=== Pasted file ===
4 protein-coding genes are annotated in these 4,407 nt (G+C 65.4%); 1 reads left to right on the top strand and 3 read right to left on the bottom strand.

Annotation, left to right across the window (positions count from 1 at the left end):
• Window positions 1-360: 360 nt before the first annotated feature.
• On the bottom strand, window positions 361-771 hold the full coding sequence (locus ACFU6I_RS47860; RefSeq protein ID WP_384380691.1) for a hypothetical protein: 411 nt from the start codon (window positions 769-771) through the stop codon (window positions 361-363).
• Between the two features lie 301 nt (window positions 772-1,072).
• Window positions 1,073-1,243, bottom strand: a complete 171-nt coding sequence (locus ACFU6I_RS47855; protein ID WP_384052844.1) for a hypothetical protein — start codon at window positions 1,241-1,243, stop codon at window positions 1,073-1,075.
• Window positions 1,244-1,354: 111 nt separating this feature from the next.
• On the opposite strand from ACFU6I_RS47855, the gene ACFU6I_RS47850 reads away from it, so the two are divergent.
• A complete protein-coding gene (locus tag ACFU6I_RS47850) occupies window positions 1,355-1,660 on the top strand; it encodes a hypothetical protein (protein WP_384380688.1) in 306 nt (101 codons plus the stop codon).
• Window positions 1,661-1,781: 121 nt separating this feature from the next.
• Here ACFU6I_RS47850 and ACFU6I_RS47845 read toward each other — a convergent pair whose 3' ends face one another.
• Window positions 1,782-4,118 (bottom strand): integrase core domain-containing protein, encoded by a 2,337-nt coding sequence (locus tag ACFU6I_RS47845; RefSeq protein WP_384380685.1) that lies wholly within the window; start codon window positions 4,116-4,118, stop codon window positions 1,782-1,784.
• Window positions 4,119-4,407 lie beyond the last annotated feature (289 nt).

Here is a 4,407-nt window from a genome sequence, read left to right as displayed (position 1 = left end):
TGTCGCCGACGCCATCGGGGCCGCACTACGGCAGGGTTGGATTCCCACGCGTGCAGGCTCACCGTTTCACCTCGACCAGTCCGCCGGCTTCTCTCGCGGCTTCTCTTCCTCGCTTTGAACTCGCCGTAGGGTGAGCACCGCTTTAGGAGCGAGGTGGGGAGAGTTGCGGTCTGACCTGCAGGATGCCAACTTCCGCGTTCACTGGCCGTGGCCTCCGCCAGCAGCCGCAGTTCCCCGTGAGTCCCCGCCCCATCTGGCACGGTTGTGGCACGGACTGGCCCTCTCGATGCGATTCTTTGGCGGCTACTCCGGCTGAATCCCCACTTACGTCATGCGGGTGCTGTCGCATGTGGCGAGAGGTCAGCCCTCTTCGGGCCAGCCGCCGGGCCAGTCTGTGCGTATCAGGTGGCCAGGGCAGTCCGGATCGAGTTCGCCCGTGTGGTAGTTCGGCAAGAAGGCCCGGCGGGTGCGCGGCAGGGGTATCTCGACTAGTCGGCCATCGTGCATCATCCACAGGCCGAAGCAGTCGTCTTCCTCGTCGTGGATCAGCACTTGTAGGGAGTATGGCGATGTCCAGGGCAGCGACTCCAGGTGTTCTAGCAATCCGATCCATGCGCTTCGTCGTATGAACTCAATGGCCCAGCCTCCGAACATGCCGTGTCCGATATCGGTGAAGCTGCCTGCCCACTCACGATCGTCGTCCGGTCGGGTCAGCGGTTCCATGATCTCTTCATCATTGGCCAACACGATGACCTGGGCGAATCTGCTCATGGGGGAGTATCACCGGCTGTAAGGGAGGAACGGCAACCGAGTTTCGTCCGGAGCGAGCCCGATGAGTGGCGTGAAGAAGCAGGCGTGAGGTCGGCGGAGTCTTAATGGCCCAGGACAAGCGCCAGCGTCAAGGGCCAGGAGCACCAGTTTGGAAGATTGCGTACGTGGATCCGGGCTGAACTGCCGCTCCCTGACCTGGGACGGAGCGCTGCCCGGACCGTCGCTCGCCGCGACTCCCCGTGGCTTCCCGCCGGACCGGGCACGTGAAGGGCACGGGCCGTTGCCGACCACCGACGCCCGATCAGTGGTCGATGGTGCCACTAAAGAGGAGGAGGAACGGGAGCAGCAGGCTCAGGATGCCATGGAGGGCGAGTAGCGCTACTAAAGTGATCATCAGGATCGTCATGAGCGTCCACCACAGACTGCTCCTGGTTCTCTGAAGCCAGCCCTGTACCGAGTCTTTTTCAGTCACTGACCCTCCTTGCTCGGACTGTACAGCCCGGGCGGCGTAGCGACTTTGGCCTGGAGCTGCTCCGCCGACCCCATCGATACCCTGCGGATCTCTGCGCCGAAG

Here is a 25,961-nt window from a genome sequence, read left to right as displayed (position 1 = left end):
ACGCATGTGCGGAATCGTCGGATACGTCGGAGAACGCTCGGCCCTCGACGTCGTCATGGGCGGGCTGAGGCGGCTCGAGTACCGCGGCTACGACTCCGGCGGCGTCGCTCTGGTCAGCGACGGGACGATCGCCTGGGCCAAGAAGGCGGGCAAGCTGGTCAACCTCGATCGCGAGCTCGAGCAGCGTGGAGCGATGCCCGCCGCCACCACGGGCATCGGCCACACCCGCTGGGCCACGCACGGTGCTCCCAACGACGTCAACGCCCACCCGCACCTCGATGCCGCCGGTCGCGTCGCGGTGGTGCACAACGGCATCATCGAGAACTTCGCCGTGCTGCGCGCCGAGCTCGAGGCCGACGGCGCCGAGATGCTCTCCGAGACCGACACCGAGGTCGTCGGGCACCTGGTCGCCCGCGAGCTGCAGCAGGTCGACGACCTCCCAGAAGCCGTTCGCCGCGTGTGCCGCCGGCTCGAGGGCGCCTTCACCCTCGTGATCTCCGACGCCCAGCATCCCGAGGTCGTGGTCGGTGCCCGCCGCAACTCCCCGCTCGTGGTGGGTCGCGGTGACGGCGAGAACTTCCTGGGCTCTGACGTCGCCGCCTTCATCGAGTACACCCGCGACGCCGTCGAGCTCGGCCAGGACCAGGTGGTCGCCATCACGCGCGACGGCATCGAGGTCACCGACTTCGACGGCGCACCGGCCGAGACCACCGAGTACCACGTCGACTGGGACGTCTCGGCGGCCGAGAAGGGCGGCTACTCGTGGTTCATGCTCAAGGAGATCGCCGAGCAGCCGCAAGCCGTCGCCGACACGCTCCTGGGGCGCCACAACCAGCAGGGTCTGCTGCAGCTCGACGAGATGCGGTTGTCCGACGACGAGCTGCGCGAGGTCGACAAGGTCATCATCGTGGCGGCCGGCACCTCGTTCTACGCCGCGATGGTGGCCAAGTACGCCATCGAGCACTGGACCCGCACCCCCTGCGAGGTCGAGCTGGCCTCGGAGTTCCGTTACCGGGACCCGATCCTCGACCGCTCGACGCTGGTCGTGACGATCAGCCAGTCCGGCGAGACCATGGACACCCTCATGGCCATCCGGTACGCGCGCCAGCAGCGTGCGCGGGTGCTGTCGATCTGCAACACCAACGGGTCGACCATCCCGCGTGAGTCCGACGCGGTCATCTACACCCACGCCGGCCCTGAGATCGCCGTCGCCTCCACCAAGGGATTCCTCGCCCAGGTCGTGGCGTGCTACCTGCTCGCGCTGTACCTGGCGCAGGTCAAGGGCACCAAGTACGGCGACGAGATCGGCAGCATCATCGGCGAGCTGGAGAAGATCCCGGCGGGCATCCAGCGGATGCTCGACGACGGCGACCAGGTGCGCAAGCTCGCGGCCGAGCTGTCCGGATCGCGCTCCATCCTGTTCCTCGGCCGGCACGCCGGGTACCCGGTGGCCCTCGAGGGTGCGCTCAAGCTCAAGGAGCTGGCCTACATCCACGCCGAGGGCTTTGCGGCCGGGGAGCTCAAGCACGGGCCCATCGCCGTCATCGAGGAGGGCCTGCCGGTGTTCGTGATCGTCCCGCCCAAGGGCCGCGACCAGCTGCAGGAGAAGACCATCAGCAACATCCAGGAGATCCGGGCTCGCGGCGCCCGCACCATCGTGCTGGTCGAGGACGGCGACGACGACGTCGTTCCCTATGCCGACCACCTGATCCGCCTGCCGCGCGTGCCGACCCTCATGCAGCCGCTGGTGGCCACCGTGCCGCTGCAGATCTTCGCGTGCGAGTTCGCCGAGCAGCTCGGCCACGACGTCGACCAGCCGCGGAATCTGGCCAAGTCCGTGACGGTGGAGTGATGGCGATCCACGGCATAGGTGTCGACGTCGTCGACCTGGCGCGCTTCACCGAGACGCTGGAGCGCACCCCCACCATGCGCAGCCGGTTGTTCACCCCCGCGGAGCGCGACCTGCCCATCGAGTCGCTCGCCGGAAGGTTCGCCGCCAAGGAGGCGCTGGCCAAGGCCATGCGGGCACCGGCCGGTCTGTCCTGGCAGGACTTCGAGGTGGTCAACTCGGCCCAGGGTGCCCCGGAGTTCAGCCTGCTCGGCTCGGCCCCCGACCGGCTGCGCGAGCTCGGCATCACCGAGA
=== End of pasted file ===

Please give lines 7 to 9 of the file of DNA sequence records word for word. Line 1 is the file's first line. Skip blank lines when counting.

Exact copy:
• Window positions 1,244-1,354: 111 nt separating this feature from the next.
• On the opposite strand from ACFU6I_RS47855, the gene ACFU6I_RS47850 reads away from it, so the two are divergent.
• A complete protein-coding gene (locus tag ACFU6I_RS47850) occupies window positions 1,355-1,660 on the top strand; it encodes a hypothetical protein (protein WP_384380688.1) in 306 nt (101 codons plus the stop codon).